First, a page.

The last part of his lecture called for a shift in our food system, and  he mentioned a current project called “An Apple a Day” – which is a education and advocating for how our current food system is wasting government money, wasting lives, and wasting medical costs.    Promoting the food problem as a system that is wasting government money, wasting lives, and wasting medical costs is something that can go across government parties.

I recently got the link of Recardo’s recorded lecture which can be seen online.  It is good quality audio and video – and I strongly recommend that you watch it to get a new perspective on our food system and the future of food (and you can eat an apple while you watch.)


Image Sources and Links:

Ricardo Salvado – Watch the Lecture Fooling the Nine Billion  – Video

An Apple A Day – Video

 Union of Concerned Scientists 

Ricardo Salvador 






Caring for the Commons: A Print Multiple Project

I am proud that I was invited to be part of a project that explored printmaking in the digital age.  For the project each artist had to create an edition of 25 prints.  As part of the project, the artists created an online image repository, where digital images could be shared.  I ended up using several images that others had put into the shared folder, as well as a selfie image that my niece had taken of herself.

My piece was entitled “Happiness.” For this work I combined a symbol for happiness, a landscape image, and an image of my niece, which were taken from the project Dropbox. Part of this image incudes a scan of Arches paper, providing a texture and context for traditional print processes. I wanted to create a ghostlike image with the word Happiness – parts of the letters H, A, and S are used as image elements.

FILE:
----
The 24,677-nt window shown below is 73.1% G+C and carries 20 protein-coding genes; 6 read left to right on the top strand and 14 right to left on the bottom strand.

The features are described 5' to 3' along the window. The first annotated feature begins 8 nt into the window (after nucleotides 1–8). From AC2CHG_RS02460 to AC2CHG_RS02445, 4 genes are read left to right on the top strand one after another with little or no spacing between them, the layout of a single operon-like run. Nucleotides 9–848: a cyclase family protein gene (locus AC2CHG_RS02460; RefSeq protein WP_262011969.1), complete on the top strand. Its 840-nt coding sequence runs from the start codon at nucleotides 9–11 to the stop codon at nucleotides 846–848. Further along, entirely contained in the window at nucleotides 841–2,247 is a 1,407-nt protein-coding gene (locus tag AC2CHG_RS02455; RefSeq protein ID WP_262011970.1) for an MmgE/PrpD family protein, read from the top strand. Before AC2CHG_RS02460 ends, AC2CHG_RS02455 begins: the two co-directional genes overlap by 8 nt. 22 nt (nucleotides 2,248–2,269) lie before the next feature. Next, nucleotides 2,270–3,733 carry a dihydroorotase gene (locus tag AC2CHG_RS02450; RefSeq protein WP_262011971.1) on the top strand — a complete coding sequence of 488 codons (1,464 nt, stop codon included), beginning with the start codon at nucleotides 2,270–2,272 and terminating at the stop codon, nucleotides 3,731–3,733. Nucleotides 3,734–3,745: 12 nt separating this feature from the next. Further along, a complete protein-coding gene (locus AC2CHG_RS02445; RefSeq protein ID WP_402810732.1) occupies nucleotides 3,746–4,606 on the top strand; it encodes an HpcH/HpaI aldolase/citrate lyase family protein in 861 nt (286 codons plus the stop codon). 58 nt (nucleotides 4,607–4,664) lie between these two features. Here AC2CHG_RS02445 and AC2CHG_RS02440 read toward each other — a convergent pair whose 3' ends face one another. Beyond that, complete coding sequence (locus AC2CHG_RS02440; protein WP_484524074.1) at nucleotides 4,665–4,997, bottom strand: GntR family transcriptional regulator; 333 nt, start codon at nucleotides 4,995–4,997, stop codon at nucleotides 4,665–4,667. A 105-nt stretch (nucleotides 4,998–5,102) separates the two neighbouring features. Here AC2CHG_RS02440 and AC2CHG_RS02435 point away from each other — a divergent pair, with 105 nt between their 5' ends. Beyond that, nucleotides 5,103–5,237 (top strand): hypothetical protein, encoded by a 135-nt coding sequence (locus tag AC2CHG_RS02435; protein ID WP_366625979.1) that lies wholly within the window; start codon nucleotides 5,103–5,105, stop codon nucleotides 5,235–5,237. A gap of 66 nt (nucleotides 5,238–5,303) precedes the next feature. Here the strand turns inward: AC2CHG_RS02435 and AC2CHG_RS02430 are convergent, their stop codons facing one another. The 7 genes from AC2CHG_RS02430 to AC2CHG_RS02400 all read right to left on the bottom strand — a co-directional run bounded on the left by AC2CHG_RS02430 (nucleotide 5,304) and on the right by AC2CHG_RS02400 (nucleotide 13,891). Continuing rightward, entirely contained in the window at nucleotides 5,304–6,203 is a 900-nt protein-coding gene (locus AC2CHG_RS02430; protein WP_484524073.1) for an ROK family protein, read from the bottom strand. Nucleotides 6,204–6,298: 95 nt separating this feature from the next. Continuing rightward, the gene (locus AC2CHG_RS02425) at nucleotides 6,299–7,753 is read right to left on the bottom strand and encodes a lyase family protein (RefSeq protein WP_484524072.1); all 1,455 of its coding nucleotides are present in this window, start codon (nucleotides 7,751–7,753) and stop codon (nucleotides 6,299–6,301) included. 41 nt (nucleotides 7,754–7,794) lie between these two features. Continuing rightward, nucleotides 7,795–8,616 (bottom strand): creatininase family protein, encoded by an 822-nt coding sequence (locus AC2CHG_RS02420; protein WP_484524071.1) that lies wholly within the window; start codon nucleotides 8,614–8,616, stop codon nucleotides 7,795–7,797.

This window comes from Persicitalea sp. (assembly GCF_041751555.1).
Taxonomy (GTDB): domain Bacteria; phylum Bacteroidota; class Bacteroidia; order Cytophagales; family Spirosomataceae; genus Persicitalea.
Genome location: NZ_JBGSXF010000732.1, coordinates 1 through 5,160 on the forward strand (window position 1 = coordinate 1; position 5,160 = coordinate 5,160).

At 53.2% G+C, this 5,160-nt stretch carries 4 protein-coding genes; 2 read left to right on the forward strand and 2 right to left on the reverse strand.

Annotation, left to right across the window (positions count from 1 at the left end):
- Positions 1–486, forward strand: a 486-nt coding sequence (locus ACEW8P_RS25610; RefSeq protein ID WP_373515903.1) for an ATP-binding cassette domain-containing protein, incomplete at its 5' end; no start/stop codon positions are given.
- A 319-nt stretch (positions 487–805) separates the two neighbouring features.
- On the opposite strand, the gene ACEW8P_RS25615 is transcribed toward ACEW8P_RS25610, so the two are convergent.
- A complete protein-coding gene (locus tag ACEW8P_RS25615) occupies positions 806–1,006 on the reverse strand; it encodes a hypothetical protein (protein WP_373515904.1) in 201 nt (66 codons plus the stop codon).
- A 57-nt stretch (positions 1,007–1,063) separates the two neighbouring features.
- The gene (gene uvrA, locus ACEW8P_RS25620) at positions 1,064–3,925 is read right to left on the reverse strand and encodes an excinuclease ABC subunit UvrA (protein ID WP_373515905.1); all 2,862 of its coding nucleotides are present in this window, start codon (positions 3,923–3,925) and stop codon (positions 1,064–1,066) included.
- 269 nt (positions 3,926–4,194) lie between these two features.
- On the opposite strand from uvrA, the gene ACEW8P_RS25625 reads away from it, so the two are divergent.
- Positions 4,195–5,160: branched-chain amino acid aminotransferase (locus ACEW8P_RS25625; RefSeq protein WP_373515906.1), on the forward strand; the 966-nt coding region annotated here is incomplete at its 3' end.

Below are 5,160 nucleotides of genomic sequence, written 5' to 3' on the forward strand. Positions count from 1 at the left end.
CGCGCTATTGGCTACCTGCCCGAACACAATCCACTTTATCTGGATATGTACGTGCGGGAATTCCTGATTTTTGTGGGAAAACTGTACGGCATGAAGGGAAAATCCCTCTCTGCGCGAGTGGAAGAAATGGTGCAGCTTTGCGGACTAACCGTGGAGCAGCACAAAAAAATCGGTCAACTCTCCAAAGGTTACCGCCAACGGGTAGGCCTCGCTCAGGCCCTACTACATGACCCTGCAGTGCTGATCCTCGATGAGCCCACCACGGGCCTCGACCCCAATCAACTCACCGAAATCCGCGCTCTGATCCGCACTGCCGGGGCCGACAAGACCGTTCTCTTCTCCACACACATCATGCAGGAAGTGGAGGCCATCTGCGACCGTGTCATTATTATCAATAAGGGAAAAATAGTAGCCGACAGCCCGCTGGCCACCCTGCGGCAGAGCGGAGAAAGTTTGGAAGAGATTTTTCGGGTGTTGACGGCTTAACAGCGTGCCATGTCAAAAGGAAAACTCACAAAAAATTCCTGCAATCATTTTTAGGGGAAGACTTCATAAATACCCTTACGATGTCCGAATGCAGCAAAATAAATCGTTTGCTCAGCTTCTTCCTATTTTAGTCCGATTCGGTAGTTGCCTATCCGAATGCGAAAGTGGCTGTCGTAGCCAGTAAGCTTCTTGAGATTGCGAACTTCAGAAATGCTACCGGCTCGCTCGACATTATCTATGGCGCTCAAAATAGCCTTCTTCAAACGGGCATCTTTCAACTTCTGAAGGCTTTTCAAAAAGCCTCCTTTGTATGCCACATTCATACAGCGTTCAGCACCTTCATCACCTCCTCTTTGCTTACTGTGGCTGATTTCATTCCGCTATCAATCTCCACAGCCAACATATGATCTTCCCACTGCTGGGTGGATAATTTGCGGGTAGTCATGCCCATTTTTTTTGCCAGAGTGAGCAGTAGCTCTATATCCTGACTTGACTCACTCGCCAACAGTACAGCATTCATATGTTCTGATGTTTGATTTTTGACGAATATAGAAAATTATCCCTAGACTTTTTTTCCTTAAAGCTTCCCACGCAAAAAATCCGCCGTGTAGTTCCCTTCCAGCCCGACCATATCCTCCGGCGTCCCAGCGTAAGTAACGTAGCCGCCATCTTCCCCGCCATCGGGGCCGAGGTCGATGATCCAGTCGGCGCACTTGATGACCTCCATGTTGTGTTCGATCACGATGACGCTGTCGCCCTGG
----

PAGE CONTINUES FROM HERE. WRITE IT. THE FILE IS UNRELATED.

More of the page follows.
About the project:

“It is easy to share as a Printmaker. Print processes allow for the creation of multiples and, of course, dissemination is fundamental to its culture. However, as artists our work is often personal, it’s content derived from a variety of sources (sketches, photographs, art history), and these raw materials are rarely made available to others. With our Portfolio artists make their source material available to one another through a shared cloud-based Dropbox folder.

What combination of images artists use to create a new print for the portfolio is up to that individual artist. Unlike the anonymity of a Google image search the digital commons brings with it the responsibility to respect these shared resources. In doing so our portfolio responds to the theme of conference as an intersection between traditional and emerging technologies and using this virtual space to create meaningful and critical discourse.”


Organizers: Margaret Denk-Leigh and Troy Richards

Participants: Kristen Baumlier-Faber, Karen D. Beckwith, Charles Beneke, Christi Birchfield, Jerry Birchfield, Denise Bookwalter, Clarke Curtis, Margaret Denk-Leigh, Alexis Granwell, Zach Lindenberger, Michael Loderstedt, Katie Loesel, Michael Marks, Liz Maugans, Michael Merry, Troy Richards, Tricia Treacy & Ashley Pigford, Rebekah Wilhelm